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I have created two files: sample.txt and sample.txt  (the second file contains some hidden characters, e.g. a space). How can I remove the latest modified file? I'm using Linux.

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    rm "sample.txt " – user156990 Mar 21 '16 at 23:22
  • thanks for your response but i just want to delete latest file without the help of filename – teja Mar 21 '16 at 23:26
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    What do you mean by "latest"? Most recently created? – user156990 Mar 21 '16 at 23:27
  • yeah. most recently created file with same file name. – teja Mar 21 '16 at 23:31
  • two files with the same name in one directory? oO – sinclair Mar 21 '16 at 23:33
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stat is the main ingredient in this recipe: remove the echo if you're satisfied it's working

echo rm "$(stat -c "%Y:%n" * | sort -t: -n | tail -1 | cut -d: -f2-)"

You don't specify your platform: this is Linux and GNU tools.

Note that this doesn't work if the file name contains a newline.

  • xargs discards space (as mentioned by the OP) and also quotes and backslash (not mentioned) from the arguments it parses and passes. With GNU xargs and one value per line (as here) this can be fixed with -d'\n' – dave_thompson_085 Mar 22 '16 at 2:09
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The simple and reliable way to delete the latest file in the current directory is

zsh -c 'rm ./*(om[1])'

Of course, if you're running zsh, that's just

rm ./*(om[1])

Unlike other solutions proposed in this thread such as parsing the output of ls or of stat, this works no matter what strange characters the filename contains, even unprintable characters, even newlines.

The characters in parentheses after * are glob qualifiers. om means to sort by modification time (most recent first), and [1] means to select only the first file (after sorting).

If what you want is to get rid of a particular file, relying on the modification time is a complicated approach. Instead, type rm Space Tab and navigate through the completions that your shell offers until you hit the right file.

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If you wish to remove the latest file in a directory named dir, and the file name doesn't contain a newline character, do this:

rm -i -- "$(LC_CTYPE=C ls -t dir | head -1)"

Beware that if the file name contains unprintable characters, this may not work because ls may mangle the unprintable characters.

If the latest file in the directory is another directory you'll get an error such as rm: cannot remove ‘dir2’: Is a directory.

  • OP already said the filename contains special characters, which won't work with ls. – Thomas Dickey Mar 22 '16 at 0:15
  • @ThomasDickey anything but newline (which wasn't mentioned) is fine for ls; the problem for space etc is unquoted command substitution, which can be fixed by quoting it. Also note this selects the last modified file, which is not necessarily the last created. And on older filesystems, it's not reliable if the files were modified/created within the same second. – dave_thompson_085 Mar 22 '16 at 2:00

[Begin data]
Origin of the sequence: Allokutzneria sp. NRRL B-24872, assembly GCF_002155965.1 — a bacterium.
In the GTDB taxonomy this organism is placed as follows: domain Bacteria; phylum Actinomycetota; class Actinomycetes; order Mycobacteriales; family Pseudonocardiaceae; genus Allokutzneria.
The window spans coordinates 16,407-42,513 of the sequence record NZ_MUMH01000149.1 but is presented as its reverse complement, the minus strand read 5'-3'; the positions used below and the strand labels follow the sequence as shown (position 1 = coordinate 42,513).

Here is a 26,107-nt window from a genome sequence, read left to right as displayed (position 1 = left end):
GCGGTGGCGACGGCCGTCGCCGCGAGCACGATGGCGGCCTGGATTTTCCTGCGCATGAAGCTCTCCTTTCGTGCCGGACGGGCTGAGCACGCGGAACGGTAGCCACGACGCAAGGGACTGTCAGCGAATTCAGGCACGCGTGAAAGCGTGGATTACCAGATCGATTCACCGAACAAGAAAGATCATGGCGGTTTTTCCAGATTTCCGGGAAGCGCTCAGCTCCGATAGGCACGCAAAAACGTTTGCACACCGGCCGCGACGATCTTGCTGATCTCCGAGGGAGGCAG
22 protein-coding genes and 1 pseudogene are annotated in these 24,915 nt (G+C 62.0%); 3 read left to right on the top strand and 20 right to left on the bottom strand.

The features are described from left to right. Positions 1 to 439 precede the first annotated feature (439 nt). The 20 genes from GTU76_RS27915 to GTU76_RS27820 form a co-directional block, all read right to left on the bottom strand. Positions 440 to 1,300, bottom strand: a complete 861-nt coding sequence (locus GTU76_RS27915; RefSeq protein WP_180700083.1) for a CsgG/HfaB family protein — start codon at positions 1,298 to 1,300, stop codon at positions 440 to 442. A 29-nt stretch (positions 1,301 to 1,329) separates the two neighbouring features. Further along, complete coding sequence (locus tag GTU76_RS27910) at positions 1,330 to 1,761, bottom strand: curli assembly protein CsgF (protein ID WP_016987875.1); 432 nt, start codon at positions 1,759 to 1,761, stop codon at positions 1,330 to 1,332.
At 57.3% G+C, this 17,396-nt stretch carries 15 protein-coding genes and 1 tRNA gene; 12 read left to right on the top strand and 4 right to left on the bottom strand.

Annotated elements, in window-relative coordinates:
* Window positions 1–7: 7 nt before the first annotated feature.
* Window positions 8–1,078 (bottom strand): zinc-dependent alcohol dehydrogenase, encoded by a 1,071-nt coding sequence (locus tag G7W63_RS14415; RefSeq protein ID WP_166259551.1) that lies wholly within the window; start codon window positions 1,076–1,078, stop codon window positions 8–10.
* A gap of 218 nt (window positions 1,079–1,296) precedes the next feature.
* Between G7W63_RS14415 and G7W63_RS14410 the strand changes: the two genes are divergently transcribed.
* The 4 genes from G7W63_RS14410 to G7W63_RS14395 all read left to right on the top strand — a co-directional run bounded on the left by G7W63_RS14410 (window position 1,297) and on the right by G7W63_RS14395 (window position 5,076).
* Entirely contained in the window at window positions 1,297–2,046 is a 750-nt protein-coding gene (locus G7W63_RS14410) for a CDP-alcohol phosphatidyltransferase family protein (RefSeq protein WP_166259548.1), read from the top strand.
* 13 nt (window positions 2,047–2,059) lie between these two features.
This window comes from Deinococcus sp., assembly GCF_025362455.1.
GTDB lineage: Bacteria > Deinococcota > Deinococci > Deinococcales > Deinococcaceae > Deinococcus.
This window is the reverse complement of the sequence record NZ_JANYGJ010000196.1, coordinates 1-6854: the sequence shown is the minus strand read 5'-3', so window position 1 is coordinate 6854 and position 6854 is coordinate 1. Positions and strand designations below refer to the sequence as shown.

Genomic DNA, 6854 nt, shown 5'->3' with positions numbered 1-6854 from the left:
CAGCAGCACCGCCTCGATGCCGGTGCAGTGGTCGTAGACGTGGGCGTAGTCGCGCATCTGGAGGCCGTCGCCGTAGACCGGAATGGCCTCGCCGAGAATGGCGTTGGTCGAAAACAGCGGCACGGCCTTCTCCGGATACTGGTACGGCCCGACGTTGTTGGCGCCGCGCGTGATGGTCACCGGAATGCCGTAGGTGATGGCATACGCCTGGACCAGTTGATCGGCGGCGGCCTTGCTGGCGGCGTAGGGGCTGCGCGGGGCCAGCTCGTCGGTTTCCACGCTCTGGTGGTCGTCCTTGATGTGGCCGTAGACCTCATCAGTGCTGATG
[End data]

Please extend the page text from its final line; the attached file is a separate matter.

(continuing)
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There is no (portable) direct way to do this. But if one of the solutions in Unix/Linux find and sort by date modified (which has no accepted answer) works for you, then you would do something like

rm -f "$(find-sorted-list | head -n 1)"

where find-sorted-list may include a timestamp that has to be trimmed from the front of the line, e.g., with a stage involving sed.

sed -e 's/^[^ ]* //'

for just digits and colons.

Since the question specified that the filename contains a space (among other characters), a solution using xargs seems to be ruled out.

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Here's a shell function that relies on the stat utility; call it with an optional directory parameter (it defaults to ., the current directory), and it will execute an interactive rm of the oldest file. To throw some caution to the wind, remove the -i flag to rm. It intentionally skips directories, and so investigates only files in the given directory. In order to deal cleanly with empty directories, I added some shopt workarounds. This should, however, deal (as well as it can) with files that have spaces and newlines in their names.

function rmoldest {
  shoptnow=$(shopt -p nullglob)
  shopt -s nullglob
  tstamp=$(date +%s)
  file=
  dir=$1
  dir=${dir:-.}

  for f in "$dir"/*
  do
    if [ ! -d "$f" ]
    then
      y=$(stat -c "%Y" "$f")
      if [ $y -lt $tstamp ]
      then
        file="$f"
        tstamp=$y
      fi
    fi
  done
  $shoptnow
  if [ -n "$file" ]
  then
    /bin/rm -i "$file"
  fi
}

Here's a sample run (the leading $ are my shell prompts, do not type them):

$ touch sample.txt; sleep 1; touch 'sample.txt '

$ ls -l
total 0
-rw-r--r-- 1 Jeff None 0 Mar 21 22:02 sample.txt
-rw-r--r-- 1 Jeff None 0 Mar 21 22:02 sample.txt

$ rmoldest
/bin/rm: remove regular empty file ‘./sample.txt’? y

$ ls -l
total 0
-rw-r--r-- 1 Jeff None 0 Mar 21 22:02 sample.txt

$ rmoldest
/bin/rm: remove regular empty file ‘./sample.txt ’? y

$ ls -l
total 0

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